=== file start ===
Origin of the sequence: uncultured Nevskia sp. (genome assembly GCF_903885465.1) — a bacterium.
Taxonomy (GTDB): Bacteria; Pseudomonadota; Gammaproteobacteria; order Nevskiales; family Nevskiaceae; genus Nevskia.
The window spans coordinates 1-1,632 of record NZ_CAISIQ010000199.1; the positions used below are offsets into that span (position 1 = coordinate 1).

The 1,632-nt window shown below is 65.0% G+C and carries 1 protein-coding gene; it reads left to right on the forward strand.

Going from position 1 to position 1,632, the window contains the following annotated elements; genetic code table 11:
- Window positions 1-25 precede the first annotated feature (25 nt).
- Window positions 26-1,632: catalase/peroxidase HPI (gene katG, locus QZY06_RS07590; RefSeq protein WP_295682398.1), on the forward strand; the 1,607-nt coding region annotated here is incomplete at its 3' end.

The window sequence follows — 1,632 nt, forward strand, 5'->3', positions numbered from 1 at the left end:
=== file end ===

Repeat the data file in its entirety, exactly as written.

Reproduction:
Origin of the sequence: uncultured Nevskia sp. (genome assembly GCF_903885465.1) — a bacterium.
Taxonomy (GTDB): Bacteria; Pseudomonadota; Gammaproteobacteria; order Nevskiales; family Nevskiaceae; genus Nevskia.
The window spans coordinates 1-1,632 of record NZ_CAISIQ010000199.1; the positions used below are offsets into that span (position 1 = coordinate 1).

The 1,632-nt window shown below is 65.0% G+C and carries 1 protein-coding gene; it reads left to right on the forward strand.

Going from position 1 to position 1,632, the window contains the following annotated elements; genetic code table 11:
- Window positions 1-25 precede the first annotated feature (25 nt).
- Window positions 26-1,632: catalase/peroxidase HPI (gene katG, locus QZY06_RS07590; RefSeq protein WP_295682398.1), on the forward strand; the 1,607-nt coding region annotated here is incomplete at its 3' end.

The window sequence follows — 1,632 nt, forward strand, 5'->3', positions numbered from 1 at the left end: